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Supporting Knowledge and Investing in Lifelong Skills Act

Floor Speech

Location: Washington, DC


Mrs. BLACK. Madam Chairman, I rise today in support of reaffirming our commitment to upward mobility and greater opportunity for all Americans.

My amendment would express the sentiment of the House that the funding for the United States Department of Agriculture, USDA, marketing and outreach program currently used to increase participation in the Supplemental Nutrition Assistance Program, SNAP, better known as ``food stamps,'' would instead be used to fund job training programs contained in the SKILLS Act. These precious taxpayer dollars should be used to facilitate upward mobility and employment, not dependence.

The USDA created an aggressive outreach program that has grown under the Obama administration, particularly through the President's stimulus package. These expanded initiatives include the collaboration between the USDA and Mexican Government officials to promote participation in targeted communities, which teaches recruiters how to convince working class families into public assistance and dependence.

The Obama administration has conducted over 30 meetings with the Mexican Government personnel since he took office. Since this program began in 2004, the United States taxpayer has funded this participation with the Mexican Government to promote the SNAP program by holding 29 health fairs and traveling to 19 cities.

The USDA, in coordination with the Mexican Government, has conducted an aggressive campaign issuing guidance to State and local agencies with a record 91 meetings focusing on growing the outreach program to expand enrollment in SNAP. None of these new meetings were used to point them in the direction of jobs training programs or employment searches that would offer much greater opportunity than whatever the Federal Government would have to offer.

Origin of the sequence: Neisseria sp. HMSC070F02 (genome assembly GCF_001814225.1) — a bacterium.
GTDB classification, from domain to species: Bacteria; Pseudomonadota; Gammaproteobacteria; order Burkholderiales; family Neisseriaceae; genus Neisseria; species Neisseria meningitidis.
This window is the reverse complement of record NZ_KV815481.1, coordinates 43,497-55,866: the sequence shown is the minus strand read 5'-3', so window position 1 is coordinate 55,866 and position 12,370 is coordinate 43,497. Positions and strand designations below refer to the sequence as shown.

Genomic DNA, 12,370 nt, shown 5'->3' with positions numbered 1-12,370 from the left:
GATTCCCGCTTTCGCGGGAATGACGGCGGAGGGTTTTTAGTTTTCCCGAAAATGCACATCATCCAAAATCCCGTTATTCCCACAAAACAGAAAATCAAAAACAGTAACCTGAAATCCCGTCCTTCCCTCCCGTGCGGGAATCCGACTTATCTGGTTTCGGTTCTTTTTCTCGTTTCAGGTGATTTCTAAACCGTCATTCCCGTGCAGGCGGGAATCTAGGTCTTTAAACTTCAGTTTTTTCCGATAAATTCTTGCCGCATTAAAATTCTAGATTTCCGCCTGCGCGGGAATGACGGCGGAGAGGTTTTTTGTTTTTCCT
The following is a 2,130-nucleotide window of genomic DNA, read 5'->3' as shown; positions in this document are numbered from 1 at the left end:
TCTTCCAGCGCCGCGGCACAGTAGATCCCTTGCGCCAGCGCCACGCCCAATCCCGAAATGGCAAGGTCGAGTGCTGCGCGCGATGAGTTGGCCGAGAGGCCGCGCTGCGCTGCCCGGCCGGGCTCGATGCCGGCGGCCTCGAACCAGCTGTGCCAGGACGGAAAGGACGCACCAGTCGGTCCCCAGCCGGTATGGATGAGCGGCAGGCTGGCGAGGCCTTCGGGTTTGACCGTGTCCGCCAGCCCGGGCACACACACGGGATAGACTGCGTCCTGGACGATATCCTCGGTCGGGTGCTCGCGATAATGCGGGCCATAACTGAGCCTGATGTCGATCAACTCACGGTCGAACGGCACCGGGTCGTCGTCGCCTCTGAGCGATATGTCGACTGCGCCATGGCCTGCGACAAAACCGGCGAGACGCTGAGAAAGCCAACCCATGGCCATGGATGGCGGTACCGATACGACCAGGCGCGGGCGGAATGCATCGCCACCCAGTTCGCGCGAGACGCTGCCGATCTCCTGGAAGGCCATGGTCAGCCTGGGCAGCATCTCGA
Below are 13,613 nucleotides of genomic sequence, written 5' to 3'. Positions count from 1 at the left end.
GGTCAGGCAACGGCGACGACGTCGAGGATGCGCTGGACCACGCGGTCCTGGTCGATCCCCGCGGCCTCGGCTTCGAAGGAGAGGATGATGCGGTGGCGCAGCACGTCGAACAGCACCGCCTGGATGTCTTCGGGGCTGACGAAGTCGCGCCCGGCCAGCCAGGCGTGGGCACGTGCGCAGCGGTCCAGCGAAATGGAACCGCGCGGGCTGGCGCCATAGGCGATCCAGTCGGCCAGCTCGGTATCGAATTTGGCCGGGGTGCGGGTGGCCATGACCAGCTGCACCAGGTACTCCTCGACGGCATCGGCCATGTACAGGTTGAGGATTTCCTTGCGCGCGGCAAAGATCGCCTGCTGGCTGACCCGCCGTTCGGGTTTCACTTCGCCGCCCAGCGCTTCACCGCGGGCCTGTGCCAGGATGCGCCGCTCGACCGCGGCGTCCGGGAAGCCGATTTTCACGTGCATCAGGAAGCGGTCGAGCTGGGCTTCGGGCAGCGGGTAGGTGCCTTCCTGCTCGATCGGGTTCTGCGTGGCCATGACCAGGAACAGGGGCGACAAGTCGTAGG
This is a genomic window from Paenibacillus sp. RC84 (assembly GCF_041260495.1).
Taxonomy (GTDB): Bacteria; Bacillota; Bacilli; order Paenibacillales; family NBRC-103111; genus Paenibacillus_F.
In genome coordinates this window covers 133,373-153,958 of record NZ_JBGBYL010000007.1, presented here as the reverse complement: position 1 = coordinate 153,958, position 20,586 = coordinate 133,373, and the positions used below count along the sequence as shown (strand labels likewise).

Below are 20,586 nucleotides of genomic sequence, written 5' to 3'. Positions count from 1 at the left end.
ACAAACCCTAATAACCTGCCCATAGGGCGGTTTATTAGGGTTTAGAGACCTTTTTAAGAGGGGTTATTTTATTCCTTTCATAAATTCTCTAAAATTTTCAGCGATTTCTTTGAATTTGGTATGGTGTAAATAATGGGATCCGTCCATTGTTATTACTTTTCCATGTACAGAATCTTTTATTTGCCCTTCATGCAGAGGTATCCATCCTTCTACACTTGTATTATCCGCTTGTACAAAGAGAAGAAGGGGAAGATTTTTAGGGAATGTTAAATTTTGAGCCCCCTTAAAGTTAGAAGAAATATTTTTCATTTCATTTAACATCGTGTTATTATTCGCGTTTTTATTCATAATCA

I recently read through this 55-page document put out by the USDA, entitled, ``SNAP, Guidance on Non-Citizen Eligibility,'' that essentially explains every possible scenario for avenues of going about receiving SNAP assistance. These policies are in plain conflict with the financial health of the United States, and it fails to recognize that welfare reform is guided by the moral principle that good policy helps more people live better lives.

USDA has also used these outreach dollars to hand out a Hunger Champions award in 2011 to certain workers, which translated to a 10 percent increase in food stamp recipients in just one year.

Under the Obama administration, the number of food stamp recipients has jumped 46 percent, with one in six Americans living in poverty, and the administration still continues to undermine work requirements and effective job training.

We need to reaffirm our belief that we are a Nation of opportunity and not dependence. The government should not be promoting food stamps. The government should be using hard-earned taxpayer dollars to help those who are out of work to acquire skills for jobs that they want and to achieve the American Dream that they have for them and their families.

I would now like to enter into a colloquy with the gentleman that is the chairman of the Committee on Agriculture, Mr. Lucas.

Mr. LUCAS. Will the gentlewoman yield?

Mrs. BLACK. I yield to the gentleman.

Mr. LUCAS. I appreciate the gentlelady from Tennessee's attempt at reform here. In fact, the farm bill passed by the Agriculture Committee last Congress accomplished the goal of her amendment by preventing USDA from promoting the SNAP program.

Our goal in Congress should not be getting more people on the SNAP rolls. Instead, we should be providing opportunities through increased economic growth and programs that facilitate upward movement, upward mobility to get people off the rolls.

I pledge to work with the gentlelady to include language in the farm bill we intend to bring to the floor later this year to accomplish her goals.

I thank her for her efforts.

Mrs. BLACK. I thank the chairman. I so appreciate your earnestness in working together in making sure that we do have upward mobility rather than dependence.

Madam Chair, I want to again thank the chairman for being willing to work with me on what I think is a very important issue of making sure that we help people with upward mobility.

With that, Madam Chair, I ask unanimous consent to withdraw my amendment.


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